If a valid control signal is returned from the central terminal 22 within 300 milliseconds, flipflop 50 is set and a valid command is issued on a line 76 to the supervisor and register circuit 36 which. in turn, sets a valid timer circuit and a high pitched interrupted tone is returned to the calling party for a specified period of time (for example, 2 seconds).
If a repeat control signal is returned from the central terminal 22 (caused by a parity error or the detection of some other error in the central terminal 22) the flip flop 52 is set by the repeat signal on line 68 and a signal is sentback to the flip-flop 47 which causes the circuitry to retransmit the communication to the central terminal 22 in basically the same procedure as set forth above. If the repeated transmission also results in the reception of a repeat control signal from the central terminal 22, a double repeat inhibit circuit 77., which is connected to the output of the flip-flop 52, supplies an inhibit signal to the flip-flop 48 to prevent a second repeat of the transmission. A signal is also supplied from the inhibit circuit 77 to the flip-flop 5] to activate the invalid signal generator 75 and supply a message to the telephone line indicating that the message is invalid.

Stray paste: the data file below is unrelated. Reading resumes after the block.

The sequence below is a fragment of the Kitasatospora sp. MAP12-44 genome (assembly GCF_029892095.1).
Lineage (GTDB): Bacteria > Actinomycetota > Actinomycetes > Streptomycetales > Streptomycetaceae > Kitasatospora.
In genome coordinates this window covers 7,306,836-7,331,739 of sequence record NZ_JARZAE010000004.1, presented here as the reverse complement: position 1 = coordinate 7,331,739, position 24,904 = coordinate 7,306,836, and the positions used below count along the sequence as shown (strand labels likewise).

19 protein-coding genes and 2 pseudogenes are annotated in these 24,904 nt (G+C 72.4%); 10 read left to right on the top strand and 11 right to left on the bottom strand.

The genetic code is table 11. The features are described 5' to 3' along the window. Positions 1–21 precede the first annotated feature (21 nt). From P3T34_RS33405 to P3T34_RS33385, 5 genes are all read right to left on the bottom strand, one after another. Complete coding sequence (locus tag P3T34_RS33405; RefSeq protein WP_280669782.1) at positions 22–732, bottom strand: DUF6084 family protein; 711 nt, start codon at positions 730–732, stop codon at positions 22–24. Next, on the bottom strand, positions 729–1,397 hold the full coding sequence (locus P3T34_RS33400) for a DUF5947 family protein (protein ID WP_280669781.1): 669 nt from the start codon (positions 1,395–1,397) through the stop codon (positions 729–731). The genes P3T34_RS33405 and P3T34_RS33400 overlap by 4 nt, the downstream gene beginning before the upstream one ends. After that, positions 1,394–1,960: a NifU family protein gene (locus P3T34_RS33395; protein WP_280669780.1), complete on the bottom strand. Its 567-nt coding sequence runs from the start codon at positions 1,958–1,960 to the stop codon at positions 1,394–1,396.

Once the communication is properly transmitted to the central terminal 22, or an invalid message has been transmitted to the caller on the input telephone line, flip-flop 53 is set and supplies a signal to flip-flop 46, which in turn supplies a signal to increment counter 55. Counter 55 than addresses the supervisor and register circuit 38. which is connected to input telephone line 2 through the data set 37. and if a complete message is stored in the register thereof a request signal is supplied to the gate 60. The above-described operation is continucd sequentially until each of the lines I through 16 is tested and any messages stored in the registers attached thereto are transmitted to the central terminal 22. When the counter 55 indicates its highest count an AND gate 80 supplies a signal to set flip-flop 54 and supply a forceon signal on a line 8] through the remote. communicator 43 to the central terminal 22. The output signal on the lead 8] is also supplied to set the flip-flop 45, which starts a reverse time out timer 82. An input lead 83 supplies a reverse tone from the central terminal 22. by way of the remote communicator 43. to the input of the flip-flop 45. If no reverse tone is present on the line 83 before the timer 82 times out, the flip-flop 46 is set and the counter 55 begins sequentially testing each of the input telephone lines as described above. If a reverse tone appears on the line 83 before the timer 82 sets flip-flop 46, output signals from the flip-flops 45 and 46 are supplied through a gate 84 to reset the flip-flop 54, and the reverse tone timer 85 is started. The reverse tone timer 85 supplies a signal to the flip-flop 46 which maintains the flipflop 46 inactive for a specified period of time, in the present embodiment approximately 5 seconds. Thus, the reverse tone from the central terminal 22 deactivates the sequencing of the scanner and control circuit 42 for 5 seconds during which time the connecting telephone line 23 between the central terminal 22 and the remote unit is reversed so that information can be sent from the central terminal 22 to the remote unit 20.